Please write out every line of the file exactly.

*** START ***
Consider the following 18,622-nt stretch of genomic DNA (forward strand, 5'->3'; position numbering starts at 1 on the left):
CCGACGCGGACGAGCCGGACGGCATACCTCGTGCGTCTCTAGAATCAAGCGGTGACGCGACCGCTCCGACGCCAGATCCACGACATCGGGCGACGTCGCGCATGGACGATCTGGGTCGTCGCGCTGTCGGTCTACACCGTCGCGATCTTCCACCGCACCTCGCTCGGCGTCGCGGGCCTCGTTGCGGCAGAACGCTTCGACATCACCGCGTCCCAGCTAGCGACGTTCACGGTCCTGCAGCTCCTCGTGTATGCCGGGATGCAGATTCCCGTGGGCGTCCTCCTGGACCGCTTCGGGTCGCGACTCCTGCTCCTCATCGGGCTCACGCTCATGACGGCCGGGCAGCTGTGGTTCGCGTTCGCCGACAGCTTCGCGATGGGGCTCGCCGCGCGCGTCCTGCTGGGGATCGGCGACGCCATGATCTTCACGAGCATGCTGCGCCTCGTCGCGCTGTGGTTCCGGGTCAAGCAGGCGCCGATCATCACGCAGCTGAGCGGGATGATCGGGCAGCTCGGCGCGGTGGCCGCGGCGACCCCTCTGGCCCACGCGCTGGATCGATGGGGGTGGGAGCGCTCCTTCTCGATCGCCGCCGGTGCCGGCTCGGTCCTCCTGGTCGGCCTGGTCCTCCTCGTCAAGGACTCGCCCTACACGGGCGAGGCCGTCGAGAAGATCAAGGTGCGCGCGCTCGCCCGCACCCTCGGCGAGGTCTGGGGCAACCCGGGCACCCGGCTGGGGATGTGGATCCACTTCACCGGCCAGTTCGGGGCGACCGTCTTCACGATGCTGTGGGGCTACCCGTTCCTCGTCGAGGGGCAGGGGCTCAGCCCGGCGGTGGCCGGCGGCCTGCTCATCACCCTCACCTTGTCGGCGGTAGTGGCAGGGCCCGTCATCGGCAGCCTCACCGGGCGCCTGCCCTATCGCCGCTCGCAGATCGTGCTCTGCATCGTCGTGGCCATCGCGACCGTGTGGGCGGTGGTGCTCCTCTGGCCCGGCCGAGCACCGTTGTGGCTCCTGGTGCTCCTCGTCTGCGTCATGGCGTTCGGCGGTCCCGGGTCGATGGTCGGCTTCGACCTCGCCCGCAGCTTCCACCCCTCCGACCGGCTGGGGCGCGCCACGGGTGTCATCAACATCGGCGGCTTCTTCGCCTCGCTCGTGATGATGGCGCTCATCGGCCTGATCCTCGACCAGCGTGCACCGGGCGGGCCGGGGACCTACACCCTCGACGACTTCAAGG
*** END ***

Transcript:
Consider the following 18,622-nt stretch of genomic DNA (forward strand, 5'->3'; position numbering starts at 1 on the left):
CCGACGCGGACGAGCCGGACGGCATACCTCGTGCGTCTCTAGAATCAAGCGGTGACGCGACCGCTCCGACGCCAGATCCACGACATCGGGCGACGTCGCGCATGGACGATCTGGGTCGTCGCGCTGTCGGTCTACACCGTCGCGATCTTCCACCGCACCTCGCTCGGCGTCGCGGGCCTCGTTGCGGCAGAACGCTTCGACATCACCGCGTCCCAGCTAGCGACGTTCACGGTCCTGCAGCTCCTCGTGTATGCCGGGATGCAGATTCCCGTGGGCGTCCTCCTGGACCGCTTCGGGTCGCGACTCCTGCTCCTCATCGGGCTCACGCTCATGACGGCCGGGCAGCTGTGGTTCGCGTTCGCCGACAGCTTCGCGATGGGGCTCGCCGCGCGCGTCCTGCTGGGGATCGGCGACGCCATGATCTTCACGAGCATGCTGCGCCTCGTCGCGCTGTGGTTCCGGGTCAAGCAGGCGCCGATCATCACGCAGCTGAGCGGGATGATCGGGCAGCTCGGCGCGGTGGCCGCGGCGACCCCTCTGGCCCACGCGCTGGATCGATGGGGGTGGGAGCGCTCCTTCTCGATCGCCGCCGGTGCCGGCTCGGTCCTCCTGGTCGGCCTGGTCCTCCTCGTCAAGGACTCGCCCTACACGGGCGAGGCCGTCGAGAAGATCAAGGTGCGCGCGCTCGCCCGCACCCTCGGCGAGGTCTGGGGCAACCCGGGCACCCGGCTGGGGATGTGGATCCACTTCACCGGCCAGTTCGGGGCGACCGTCTTCACGATGCTGTGGGGCTACCCGTTCCTCGTCGAGGGGCAGGGGCTCAGCCCGGCGGTGGCCGGCGGCCTGCTCATCACCCTCACCTTGTCGGCGGTAGTGGCAGGGCCCGTCATCGGCAGCCTCACCGGGCGCCTGCCCTATCGCCGCTCGCAGATCGTGCTCTGCATCGTCGTGGCCATCGCGACCGTGTGGGCGGTGGTGCTCCTCTGGCCCGGCCGAGCACCGTTGTGGCTCCTGGTGCTCCTCGTCTGCGTCATGGCGTTCGGCGGTCCCGGGTCGATGGTCGGCTTCGACCTCGCCCGCAGCTTCCACCCCTCCGACCGGCTGGGGCGCGCCACGGGTGTCATCAACATCGGCGGCTTCTTCGCCTCGCTCGTGATGATGGCGCTCATCGGCCTGATCCTCGACCAGCGTGCACCGGGCGGGCCGGGGACCTACACCCTCGACGACTTCAAGG